This year would be different. After all, gardens take work–and energy. I planned to minimize and maintain, nothing excessive this year. No need to buy new flowers. That’s why I planted perennials.
It all started with five bags of mulch–one bag per rose. That should make a soft cushy bed for my new rose garden and an easy way to discourage weeds. Veggies from previous years, too deprived of necessary sun, lost their place to this heartier variety of Knock-Out® rose.
But then I looked over at the azalea bed a few feet away, and the newly planted potato vines for this year. Hmm. Old mulch from past years had disintegrated or washed away. And everywhere I looked, our bushy creatures had been at play–or work. New little oak trees were springing up everywhere from the squirrels’ buried acorns.
And what about my prized perennial gardens in the back? After close inspection, I discovered the same thing. Lots of new little green things: weeds. Very few little brown things, except dirt. They, too, needed mulch to make them grow beautiful.
Back to the store. Fifteen more bags should do it.
They didn’t. And I spread it thinner than I should.
I walked around the to the back yard again. More azalea beds–with weeds. What happened to last year’s mulch? And what about the tree ring plants? Oh, and we need to transplant those climbing roses so we can give the new hydrangeas a resting place in the shade. That whole adjoining bed will need more mulch, too. Otherwise, they’ll get too dry.
Back to the store. Fifteen more bags.
Still not enough. What about the front rose bed? And the hostas? Oh, yeah, when we transplant the roses to the side, they’ll need some. That bed has none!
I walked around the house, checking out all the possible places that needed help. Wow! Wouldn’t it be great to mulch down ALL the garden beds, front, sides, and back–even the ones that have never had any. Don’t they need TLC too? And I probably need to thicken up the thin layers I spread in the back.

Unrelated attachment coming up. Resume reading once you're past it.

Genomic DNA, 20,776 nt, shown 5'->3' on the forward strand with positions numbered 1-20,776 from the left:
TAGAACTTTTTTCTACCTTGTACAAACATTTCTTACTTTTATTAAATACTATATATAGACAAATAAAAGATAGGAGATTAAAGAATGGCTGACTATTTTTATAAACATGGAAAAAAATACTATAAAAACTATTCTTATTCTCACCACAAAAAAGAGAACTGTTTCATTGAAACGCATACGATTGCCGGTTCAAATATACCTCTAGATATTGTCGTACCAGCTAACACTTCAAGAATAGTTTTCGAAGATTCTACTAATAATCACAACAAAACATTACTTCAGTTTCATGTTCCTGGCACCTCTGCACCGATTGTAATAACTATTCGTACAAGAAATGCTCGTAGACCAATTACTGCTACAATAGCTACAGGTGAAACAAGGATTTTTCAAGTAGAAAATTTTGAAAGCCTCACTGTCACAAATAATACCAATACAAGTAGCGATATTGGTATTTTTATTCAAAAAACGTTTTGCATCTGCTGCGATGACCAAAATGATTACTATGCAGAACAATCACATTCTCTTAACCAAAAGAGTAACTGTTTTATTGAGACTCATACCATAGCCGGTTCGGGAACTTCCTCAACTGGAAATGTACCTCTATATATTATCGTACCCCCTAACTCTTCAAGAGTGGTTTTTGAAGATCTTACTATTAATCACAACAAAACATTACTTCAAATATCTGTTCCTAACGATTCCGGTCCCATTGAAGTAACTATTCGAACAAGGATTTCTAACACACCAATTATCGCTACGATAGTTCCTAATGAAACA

One Bag Led to Another
I didn’t plan it that way. One bag led to another. And another. And another. By the time we finished, we’d loaded the back-end of our pickup five or six times at the local home improvement store with a total of seventy-seven (77) 2-cubit bags of that deep brown, moisture-retaining stuff.
At least I found them on sale.
When Good Intentions Go Bad
Good intentions are often like that. This year will be different. I’ll discard that habit. I’m going to do better. No more going backward.
We didn’t plan it that way. But then one thought, one word, one temptation, one action leads to another, and before you know it, we’re trapped in a dilemma bigger than a truckload of brown bark.
Moderation turns to excess. We bury discipline under weedy distractions that keep popping up daily. The petals of those fragrant plans we made fade and drop to the ground, one by one, eventually crushed and beyond recognition. And suddenly life has taken a downward turn.
That’s when our lives may feel like empty, dry dirt plots instead of healthy, growing gardens. Good intentions have turned into one big mulch cover-up.
Finding Hope Is Possible
But finding hope when good intentions go bad is possible and not as difficult as it sounds–with faith in the One who stands ready to help. I love the promise in Isaiah 58:11, NIV:
The Lord will guide you always; he will satisfy your needs in a sun-scorched land and will strengthen your frame. You will be like a well-watered garden, like a spring whose waters never fail.
You’ll hear more about God’s promises in the next few weeks. I’m re-discovering and re-believing (is that a word?) those truths I sometimes misplace. I’m pulling out those weedy lies I often believe, and reclaiming those verses as they blossom once again in my spirit.
God promises us:
His Provision of Our Needs
I’d say that’s a good place to start. Wouldn’t you?
Like the cushioning effect of deep mulch, I believe God and His Word will cover us with moisture-retaining protection. I want to grow, don’t you?
At least in the case of my mulching escapade, I actually enjoyed spreading those earthy smelling sprigs (Does anyone out there share my passion?). And then, there’s the miracle of surprising energy God gave me to do the job.
And the mulch was on sale.
But what I really love is seeing the finished product of anything my garden will grow with a little help–the Creator’s help, for sure.
So it was all good.
God’s Other Takeaways
God did encourage me with a few other helpful takeaways from that experience, however:
Better to spread mulch than gossip or lies.
Better to scatter sprigs of love and joy than hatred and discord.
Better to count your blessings than needless bags of mulch.
Ever had any good intentions go bad? How is God helping you to find hope when your good intentions get out of control? How have you experienced God’s restoration?